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Late Night FDL: I’m Not Gonna Cry

Sharon Jones and The Dap-Kings – I’m Not Gonna Cry

Sharon Jones is finally getting some respect…

In the last decade, America has a made a habit out of importing soul music from England: think of Duffy, Amy Winehouse, Adele, and Sam Smith. These singers have enjoyed immense success repackaging motifs from late ’60s, early ’70s black pop — when studios like Motown and Stax were at their critical and commercial peaks.

This practice of importing soul is grounded in tradition. England has a knack for hearing American music and then sending it back to us in slightly altered form. And white versions of black music — whether jazz, blues, soul, disco, or rap — have always been a commercially successful proposition.

But why doesn’t America embrace its own soul singers? Take Sharon Jones & The Dap-Kings, who have been releasing music for more than a decade on the New York label Daptone. They never get played on the radio and rarely earn the accolades showered on their overseas counterparts. But if you like Adele’s “Rumour Has It” or Winehouse’s “You Know I’m No Good,” you’ll find plenty to appreciate on any Daptone record. {…}

The Dap-Kings recently earned their first Grammy nomination — Give The People What They Want, their fifth full-length, is in the running for best R&B album. Jones tells Billboard she had almost given up on the thought of ever getting recognized by the Grammys. “The guys were always pushing to see if we got nominated,” she says of past years. “This year it was like, ‘Eh, who cares?’ And we get it. My manager didn’t even know!”

Faithful representations of vintage soul and funk are in high demand, and it’s tough sitting by year after year and watching other people get praised for the style that Jones & co. have been employing for so long. The Dap-Kings even helped other artists achieve success — most famously Winehouse and her producer Mark Ronson. “They recorded six of the songs [for Back To Black]… right there in Daptone,” Jones remembers. Winehouse and Ronson earned worldwide recognition for that album, which has sold close to 3 million copies in the U.S., according to Nielsen Music.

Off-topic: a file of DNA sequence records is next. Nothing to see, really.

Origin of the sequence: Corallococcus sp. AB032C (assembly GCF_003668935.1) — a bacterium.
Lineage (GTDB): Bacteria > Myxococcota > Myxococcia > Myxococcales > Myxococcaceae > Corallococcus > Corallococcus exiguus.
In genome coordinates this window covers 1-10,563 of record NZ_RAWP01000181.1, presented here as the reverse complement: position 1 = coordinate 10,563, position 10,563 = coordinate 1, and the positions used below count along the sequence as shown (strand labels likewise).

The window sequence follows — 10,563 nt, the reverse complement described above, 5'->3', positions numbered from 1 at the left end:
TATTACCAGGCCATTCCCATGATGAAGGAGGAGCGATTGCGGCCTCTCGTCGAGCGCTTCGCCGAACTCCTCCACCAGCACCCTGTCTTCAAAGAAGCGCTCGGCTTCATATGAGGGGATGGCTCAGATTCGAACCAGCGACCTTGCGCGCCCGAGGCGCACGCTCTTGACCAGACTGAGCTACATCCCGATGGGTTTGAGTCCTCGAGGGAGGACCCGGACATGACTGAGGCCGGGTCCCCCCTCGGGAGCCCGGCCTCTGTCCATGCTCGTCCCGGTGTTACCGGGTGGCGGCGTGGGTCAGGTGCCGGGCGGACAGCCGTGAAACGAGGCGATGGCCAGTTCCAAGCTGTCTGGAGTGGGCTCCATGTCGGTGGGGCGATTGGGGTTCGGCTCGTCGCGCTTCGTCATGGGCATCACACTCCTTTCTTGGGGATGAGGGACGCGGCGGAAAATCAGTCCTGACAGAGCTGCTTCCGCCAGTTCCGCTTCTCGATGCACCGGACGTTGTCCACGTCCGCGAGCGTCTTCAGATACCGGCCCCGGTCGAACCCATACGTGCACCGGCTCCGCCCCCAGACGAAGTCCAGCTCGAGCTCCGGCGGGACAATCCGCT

But the Dap-Kings didn’t get the bump they hoped for from the collaboration. “How many years ago was that?” Jones asks. “We’re just getting acknowledged in 2015, and we’ve been out here since ’96, ’95…[Daptone] had no idea what was going on with [Winehouse]. If they did, they would have handled that business a little differently.” (Gabriel Roth, who co-founded the Daptone label, won a Grammy as recording engineer on Back To Black. He has yet to be awarded for his production work on the label he helped start.)

Jones proposes a few theories that might explain why her group has been neglected. “Even right now, we’re [nominated] for R&B!” she exclaims. “Why is there not a category for soul? That’s my goal. Put me in the right category.”

What’s on your mind tonite…?

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